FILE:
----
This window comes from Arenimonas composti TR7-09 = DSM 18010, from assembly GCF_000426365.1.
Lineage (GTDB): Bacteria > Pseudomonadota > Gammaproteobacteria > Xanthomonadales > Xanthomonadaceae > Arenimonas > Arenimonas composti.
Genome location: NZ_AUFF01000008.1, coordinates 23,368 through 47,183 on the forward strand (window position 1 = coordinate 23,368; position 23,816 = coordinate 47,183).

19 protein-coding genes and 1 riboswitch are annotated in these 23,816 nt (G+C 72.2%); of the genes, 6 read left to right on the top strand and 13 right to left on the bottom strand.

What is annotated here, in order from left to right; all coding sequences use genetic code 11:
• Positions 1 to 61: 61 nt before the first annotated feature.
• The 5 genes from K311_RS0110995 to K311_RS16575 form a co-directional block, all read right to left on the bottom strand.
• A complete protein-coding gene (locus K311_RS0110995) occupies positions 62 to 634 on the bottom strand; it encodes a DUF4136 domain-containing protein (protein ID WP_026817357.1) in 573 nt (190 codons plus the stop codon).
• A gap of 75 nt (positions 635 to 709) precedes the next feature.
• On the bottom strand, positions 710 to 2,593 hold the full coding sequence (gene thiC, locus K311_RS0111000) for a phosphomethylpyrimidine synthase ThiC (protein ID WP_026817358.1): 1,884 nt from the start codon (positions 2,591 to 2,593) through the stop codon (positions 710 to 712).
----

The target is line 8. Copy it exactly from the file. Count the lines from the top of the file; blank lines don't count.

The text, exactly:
• A complete protein-coding gene (locus K311_RS0110995) occupies positions 62 to 634 on the bottom strand; it encodes a DUF4136 domain-containing protein (protein ID WP_026817357.1) in 573 nt (190 codons plus the stop codon).